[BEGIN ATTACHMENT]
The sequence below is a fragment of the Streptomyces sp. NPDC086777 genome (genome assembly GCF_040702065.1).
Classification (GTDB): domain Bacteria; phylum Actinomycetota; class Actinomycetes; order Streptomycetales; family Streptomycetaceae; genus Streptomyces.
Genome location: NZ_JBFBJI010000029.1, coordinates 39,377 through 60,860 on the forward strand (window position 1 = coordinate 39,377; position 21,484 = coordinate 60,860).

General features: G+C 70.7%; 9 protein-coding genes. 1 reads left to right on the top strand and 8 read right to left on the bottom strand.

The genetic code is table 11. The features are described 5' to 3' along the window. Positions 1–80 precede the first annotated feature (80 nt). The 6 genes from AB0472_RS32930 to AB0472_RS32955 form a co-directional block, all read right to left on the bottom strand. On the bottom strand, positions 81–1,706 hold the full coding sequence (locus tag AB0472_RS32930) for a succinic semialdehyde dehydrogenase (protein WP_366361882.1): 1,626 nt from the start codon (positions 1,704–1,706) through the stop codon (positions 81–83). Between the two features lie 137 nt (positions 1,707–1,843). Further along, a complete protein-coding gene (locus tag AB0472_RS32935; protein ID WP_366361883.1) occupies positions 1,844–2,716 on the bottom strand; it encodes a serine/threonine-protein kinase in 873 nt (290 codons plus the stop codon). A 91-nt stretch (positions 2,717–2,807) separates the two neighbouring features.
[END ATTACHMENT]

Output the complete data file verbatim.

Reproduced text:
The sequence below is a fragment of the Streptomyces sp. NPDC086777 genome (genome assembly GCF_040702065.1).
Classification (GTDB): domain Bacteria; phylum Actinomycetota; class Actinomycetes; order Streptomycetales; family Streptomycetaceae; genus Streptomyces.
Genome location: NZ_JBFBJI010000029.1, coordinates 39,377 through 60,860 on the forward strand (window position 1 = coordinate 39,377; position 21,484 = coordinate 60,860).

General features: G+C 70.7%; 9 protein-coding genes. 1 reads left to right on the top strand and 8 read right to left on the bottom strand.

The genetic code is table 11. The features are described 5' to 3' along the window. Positions 1–80 precede the first annotated feature (80 nt). The 6 genes from AB0472_RS32930 to AB0472_RS32955 form a co-directional block, all read right to left on the bottom strand. On the bottom strand, positions 81–1,706 hold the full coding sequence (locus tag AB0472_RS32930) for a succinic semialdehyde dehydrogenase (protein WP_366361882.1): 1,626 nt from the start codon (positions 1,704–1,706) through the stop codon (positions 81–83). Between the two features lie 137 nt (positions 1,707–1,843). Further along, a complete protein-coding gene (locus tag AB0472_RS32935; protein ID WP_366361883.1) occupies positions 1,844–2,716 on the bottom strand; it encodes a serine/threonine-protein kinase in 873 nt (290 codons plus the stop codon). A 91-nt stretch (positions 2,717–2,807) separates the two neighbouring features.